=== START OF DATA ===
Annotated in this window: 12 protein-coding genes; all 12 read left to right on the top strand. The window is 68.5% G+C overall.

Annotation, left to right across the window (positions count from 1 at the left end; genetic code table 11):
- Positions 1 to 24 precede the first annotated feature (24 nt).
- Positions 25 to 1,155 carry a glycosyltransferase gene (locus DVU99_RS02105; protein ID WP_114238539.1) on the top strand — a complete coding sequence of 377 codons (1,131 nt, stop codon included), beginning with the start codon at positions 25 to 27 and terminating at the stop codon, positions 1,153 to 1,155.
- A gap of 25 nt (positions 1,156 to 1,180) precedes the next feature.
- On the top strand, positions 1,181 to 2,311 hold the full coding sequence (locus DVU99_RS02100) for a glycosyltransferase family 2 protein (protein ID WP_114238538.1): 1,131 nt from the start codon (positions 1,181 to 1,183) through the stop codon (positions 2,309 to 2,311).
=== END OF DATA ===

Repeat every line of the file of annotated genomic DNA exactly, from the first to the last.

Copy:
Annotated in this window: 12 protein-coding genes; all 12 read left to right on the top strand. The window is 68.5% G+C overall.

Annotation, left to right across the window (positions count from 1 at the left end; genetic code table 11):
- Positions 1 to 24 precede the first annotated feature (24 nt).
- Positions 25 to 1,155 carry a glycosyltransferase gene (locus DVU99_RS02105; protein ID WP_114238539.1) on the top strand — a complete coding sequence of 377 codons (1,131 nt, stop codon included), beginning with the start codon at positions 25 to 27 and terminating at the stop codon, positions 1,153 to 1,155.
- A gap of 25 nt (positions 1,156 to 1,180) precedes the next feature.
- On the top strand, positions 1,181 to 2,311 hold the full coding sequence (locus DVU99_RS02100) for a glycosyltransferase family 2 protein (protein ID WP_114238538.1): 1,131 nt from the start codon (positions 1,181 to 1,183) through the stop codon (positions 2,309 to 2,311).